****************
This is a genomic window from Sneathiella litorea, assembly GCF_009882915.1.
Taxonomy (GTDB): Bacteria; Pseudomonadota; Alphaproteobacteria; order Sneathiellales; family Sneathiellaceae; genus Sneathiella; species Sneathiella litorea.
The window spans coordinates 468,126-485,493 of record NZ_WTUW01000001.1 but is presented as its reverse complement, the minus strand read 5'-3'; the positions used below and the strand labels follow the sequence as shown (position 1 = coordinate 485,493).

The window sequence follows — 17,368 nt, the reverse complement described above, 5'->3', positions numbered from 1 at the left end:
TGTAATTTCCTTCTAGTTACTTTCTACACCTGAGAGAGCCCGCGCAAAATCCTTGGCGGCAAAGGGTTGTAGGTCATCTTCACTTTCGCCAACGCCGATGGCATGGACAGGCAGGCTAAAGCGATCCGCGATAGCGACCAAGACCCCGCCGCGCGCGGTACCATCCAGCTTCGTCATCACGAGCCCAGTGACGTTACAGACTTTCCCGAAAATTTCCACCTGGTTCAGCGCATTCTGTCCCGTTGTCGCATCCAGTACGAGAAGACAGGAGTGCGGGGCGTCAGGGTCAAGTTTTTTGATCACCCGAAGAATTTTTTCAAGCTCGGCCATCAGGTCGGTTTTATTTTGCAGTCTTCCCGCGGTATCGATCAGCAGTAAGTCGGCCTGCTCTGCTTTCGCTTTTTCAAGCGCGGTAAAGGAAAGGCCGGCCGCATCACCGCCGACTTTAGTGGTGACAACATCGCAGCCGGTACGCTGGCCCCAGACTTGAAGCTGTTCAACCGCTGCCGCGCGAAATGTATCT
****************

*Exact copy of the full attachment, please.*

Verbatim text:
This is a genomic window from Sneathiella litorea, assembly GCF_009882915.1.
Taxonomy (GTDB): Bacteria; Pseudomonadota; Alphaproteobacteria; order Sneathiellales; family Sneathiellaceae; genus Sneathiella; species Sneathiella litorea.
The window spans coordinates 468,126-485,493 of record NZ_WTUW01000001.1 but is presented as its reverse complement, the minus strand read 5'-3'; the positions used below and the strand labels follow the sequence as shown (position 1 = coordinate 485,493).

The window sequence follows — 17,368 nt, the reverse complement described above, 5'->3', positions numbered from 1 at the left end:
TGTAATTTCCTTCTAGTTACTTTCTACACCTGAGAGAGCCCGCGCAAAATCCTTGGCGGCAAAGGGTTGTAGGTCATCTTCACTTTCGCCAACGCCGATGGCATGGACAGGCAGGCTAAAGCGATCCGCGATAGCGACCAAGACCCCGCCGCGCGCGGTACCATCCAGCTTCGTCATCACGAGCCCAGTGACGTTACAGACTTTCCCGAAAATTTCCACCTGGTTCAGCGCATTCTGTCCCGTTGTCGCATCCAGTACGAGAAGACAGGAGTGCGGGGCGTCAGGGTCAAGTTTTTTGATCACCCGAAGAATTTTTTCAAGCTCGGCCATCAGGTCGGTTTTATTTTGCAGTCTTCCCGCGGTATCGATCAGCAGTAAGTCGGCCTGCTCTGCTTTCGCTTTTTCAAGCGCGGTAAAGGAAAGGCCGGCCGCATCACCGCCGACTTTAGTGGTGACAACATCGCAGCCGGTACGCTGGCCCCAGACTTGAAGCTGTTCAACCGCTGCCGCGCGAAATGTATCT